Booker Ervin's recordings with Charles Mingus and Randy Weston brought him good reviews and a bit of notoriety. But it was his series of Song Books for Prestige Records that broadcast the stentorian announcement that a jazz orator of gigantic stature had arrived. Ervin's tenor saxophone sound was haunted by the loneliness and spaciousness of the Texas plains where he was raised. The Southwest moan was an integral part of his playing. But his style went beyond the classic Texas tenor tradition… MORE
MORE RELEASES FROM BOOKER ERVIN
Booker Ervin was one of the great Texas tenor saxophonists, with the breadth of tone and conception common to the breed. His collaborations with… More
This music was taped at the beginning of the 1965 Munich, Germany session that also produced the Ervin/Dexter Gordon encounter Setting the… More
Intensity marked everything that Booker Ervin played. In his harmonic concept, slashing attack, and broad Texas sound, Ervin demanded attention… More
Like the greatest tenor saxophonist of his (or perhaps any) generation, John Coltrane, to whom he bore little true stylistic resemblance, Booker… More
Booker Ervin, Jaki Byard, Richard Davis, and Alan Dawson formed one of the immortal tenor-and-rhythm units of the Sixties, a group worthy of… More
Tenor saxophonist Booker Ervin's reputation was solidified in the mid-Sixties with the series of "book" albums he released on… More
The tenor saxophonist Booker Ervin first received national notice in a Charles Mingus group of the late 1950s. He came into his own during the… More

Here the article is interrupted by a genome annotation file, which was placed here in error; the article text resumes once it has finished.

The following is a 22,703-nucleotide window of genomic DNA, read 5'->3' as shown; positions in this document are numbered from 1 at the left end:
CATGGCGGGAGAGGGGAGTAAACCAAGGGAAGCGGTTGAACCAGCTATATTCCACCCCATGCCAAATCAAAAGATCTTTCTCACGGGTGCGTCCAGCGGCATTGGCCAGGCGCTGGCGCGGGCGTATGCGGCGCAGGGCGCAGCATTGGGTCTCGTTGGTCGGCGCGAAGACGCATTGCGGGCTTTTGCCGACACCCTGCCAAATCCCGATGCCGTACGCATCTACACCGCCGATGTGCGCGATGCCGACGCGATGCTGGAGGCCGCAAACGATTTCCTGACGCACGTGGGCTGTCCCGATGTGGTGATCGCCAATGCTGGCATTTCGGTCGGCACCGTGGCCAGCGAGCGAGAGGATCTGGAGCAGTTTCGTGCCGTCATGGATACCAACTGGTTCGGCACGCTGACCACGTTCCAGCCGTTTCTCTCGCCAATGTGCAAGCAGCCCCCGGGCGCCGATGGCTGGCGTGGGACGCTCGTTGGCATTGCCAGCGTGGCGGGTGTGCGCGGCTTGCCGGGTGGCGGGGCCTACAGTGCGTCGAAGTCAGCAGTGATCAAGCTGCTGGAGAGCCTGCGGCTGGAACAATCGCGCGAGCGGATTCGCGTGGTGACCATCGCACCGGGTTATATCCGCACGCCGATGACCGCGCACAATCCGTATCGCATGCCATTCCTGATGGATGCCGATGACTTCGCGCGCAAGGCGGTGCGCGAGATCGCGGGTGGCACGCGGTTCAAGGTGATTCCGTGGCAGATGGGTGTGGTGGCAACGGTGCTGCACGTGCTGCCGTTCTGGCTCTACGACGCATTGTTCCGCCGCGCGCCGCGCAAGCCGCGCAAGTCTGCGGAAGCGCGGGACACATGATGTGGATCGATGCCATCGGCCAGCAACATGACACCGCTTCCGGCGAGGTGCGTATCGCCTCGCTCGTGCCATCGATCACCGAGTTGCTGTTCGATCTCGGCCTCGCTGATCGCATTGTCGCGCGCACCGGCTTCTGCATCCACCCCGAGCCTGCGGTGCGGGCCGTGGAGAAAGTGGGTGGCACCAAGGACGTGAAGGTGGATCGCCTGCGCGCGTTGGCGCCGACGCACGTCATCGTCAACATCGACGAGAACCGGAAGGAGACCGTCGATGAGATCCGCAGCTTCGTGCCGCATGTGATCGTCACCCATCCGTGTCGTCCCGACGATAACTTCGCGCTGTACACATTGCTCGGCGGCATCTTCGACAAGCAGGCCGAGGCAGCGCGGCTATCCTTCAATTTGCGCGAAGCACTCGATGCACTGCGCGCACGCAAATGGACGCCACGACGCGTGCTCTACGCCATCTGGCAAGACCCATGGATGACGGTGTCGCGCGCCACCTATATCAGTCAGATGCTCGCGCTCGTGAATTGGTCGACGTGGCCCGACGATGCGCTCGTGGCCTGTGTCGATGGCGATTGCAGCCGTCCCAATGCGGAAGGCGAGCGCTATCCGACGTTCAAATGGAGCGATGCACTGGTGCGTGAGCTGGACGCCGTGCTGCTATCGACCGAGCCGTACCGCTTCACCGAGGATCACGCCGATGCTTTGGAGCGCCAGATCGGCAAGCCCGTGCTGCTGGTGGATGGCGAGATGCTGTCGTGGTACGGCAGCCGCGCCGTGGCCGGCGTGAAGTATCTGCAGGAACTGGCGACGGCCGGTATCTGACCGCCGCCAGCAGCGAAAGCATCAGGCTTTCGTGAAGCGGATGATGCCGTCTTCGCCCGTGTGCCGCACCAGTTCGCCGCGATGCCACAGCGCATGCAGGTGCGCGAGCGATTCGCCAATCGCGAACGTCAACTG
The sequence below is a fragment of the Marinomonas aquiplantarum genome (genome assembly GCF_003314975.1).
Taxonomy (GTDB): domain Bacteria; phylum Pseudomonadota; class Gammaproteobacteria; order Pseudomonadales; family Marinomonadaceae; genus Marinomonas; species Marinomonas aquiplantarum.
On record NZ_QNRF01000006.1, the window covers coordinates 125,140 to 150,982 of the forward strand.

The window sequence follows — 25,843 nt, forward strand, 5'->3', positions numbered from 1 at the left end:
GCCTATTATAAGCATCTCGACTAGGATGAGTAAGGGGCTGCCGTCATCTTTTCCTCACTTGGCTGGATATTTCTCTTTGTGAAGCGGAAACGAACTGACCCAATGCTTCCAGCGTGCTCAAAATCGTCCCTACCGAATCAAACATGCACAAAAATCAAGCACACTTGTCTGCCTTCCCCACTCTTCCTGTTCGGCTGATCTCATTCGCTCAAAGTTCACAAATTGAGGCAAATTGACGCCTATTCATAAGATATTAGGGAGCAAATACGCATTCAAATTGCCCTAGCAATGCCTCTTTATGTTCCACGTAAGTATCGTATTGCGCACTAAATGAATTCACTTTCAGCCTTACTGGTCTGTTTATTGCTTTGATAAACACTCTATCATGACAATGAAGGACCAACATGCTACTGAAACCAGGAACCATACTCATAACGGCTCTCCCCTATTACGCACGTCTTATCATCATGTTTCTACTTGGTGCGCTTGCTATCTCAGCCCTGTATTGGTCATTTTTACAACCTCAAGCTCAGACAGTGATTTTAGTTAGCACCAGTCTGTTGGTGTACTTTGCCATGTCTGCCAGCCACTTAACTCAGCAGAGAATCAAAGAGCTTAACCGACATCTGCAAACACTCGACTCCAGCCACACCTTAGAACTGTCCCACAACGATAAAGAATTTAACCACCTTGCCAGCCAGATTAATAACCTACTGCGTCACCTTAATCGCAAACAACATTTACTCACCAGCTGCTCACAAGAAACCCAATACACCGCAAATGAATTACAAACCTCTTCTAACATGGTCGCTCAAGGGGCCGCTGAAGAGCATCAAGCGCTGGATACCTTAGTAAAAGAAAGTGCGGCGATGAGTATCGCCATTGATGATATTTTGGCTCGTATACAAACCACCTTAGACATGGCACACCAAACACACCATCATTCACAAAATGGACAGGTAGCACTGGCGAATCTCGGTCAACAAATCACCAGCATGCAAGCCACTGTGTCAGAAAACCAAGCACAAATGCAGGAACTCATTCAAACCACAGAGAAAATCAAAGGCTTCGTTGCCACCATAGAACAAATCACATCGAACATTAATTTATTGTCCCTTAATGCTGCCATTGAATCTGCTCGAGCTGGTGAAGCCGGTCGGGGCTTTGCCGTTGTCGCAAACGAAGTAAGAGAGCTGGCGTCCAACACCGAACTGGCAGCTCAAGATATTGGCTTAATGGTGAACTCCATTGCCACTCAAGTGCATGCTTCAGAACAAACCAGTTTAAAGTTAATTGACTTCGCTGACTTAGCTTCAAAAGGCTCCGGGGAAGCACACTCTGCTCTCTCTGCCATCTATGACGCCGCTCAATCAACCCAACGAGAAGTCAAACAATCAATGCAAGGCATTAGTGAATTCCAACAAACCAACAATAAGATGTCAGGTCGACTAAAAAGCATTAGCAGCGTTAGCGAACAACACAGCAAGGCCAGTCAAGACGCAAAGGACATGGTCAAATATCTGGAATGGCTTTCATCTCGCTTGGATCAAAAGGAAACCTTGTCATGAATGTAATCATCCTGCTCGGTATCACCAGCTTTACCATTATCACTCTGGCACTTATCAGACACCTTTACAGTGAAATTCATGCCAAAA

Of Booker Ervin's nine Prestige albums, this one is special because it presents him exclusively in the contexts of standard songs. Ervin's… More
ABOUT BOOKER ERVIN
Booker Ervin (1930-1970) had a large hard tone like an r&b tenor saxophonist, but he was actually an adventurous player whose music fell between hard bop and the avant-garde.
Ervin originally played trombone but taught himself the tenor when he was in the Air Force in the early 1950s. After his discharge, he studied music for two years before he made his recording debut with Ernie Fields in 1956. During that year he first performed with Charles Mingus and he was a key part of Mingus’s groups during 1956-1962, offering a contrast to the wild flights of Eric Dolphy.
During 1963-1965, Ervin led ten albums for Prestige and each has its rewarding moments. Exultation! matches Ervin with altoist Frank Strozier in an explosive quintet. The Freedom Book has Ervin interacting with the unbeatable rhythm section of pianist Jaki Byard, bassist Richard Davis, and drummer Alan Dawson. The Song Book, with Tommy Flanagan in Byard’s place, features the intense tenor interpreting a set of veteran standards. The Blues Book, with trumpeter Carmell Jones and pianist Gildo Mahones, is comprised of four very different blues and more variety than expected. The Space Book has adventurous improvisations by Ervin, Byard, Davis, and Dawson while Settin’ the Pace features two lengthy and exciting jam-session numbers with fellow tenor Dexter Gordon and a pair of quartet pieces that showcase Ervin. The tenorist is particularly passionate on the stretched-out performances of The Trance and stars with a sextet on Heavy. Released years later, Groovin’ High contains additional material from The Freedom Book, The Blues Book, and The Space Book sessions while Gumbo! (part of which was issued for the first time in 1999) has Ervin sharing the spotlight with altoist Pony Poindexter and on five songs leading an organ trio with Larry Young.
Booker Ervin died much too young from kidney disease. He is one of the underrated greats of jazz history, a true individualist.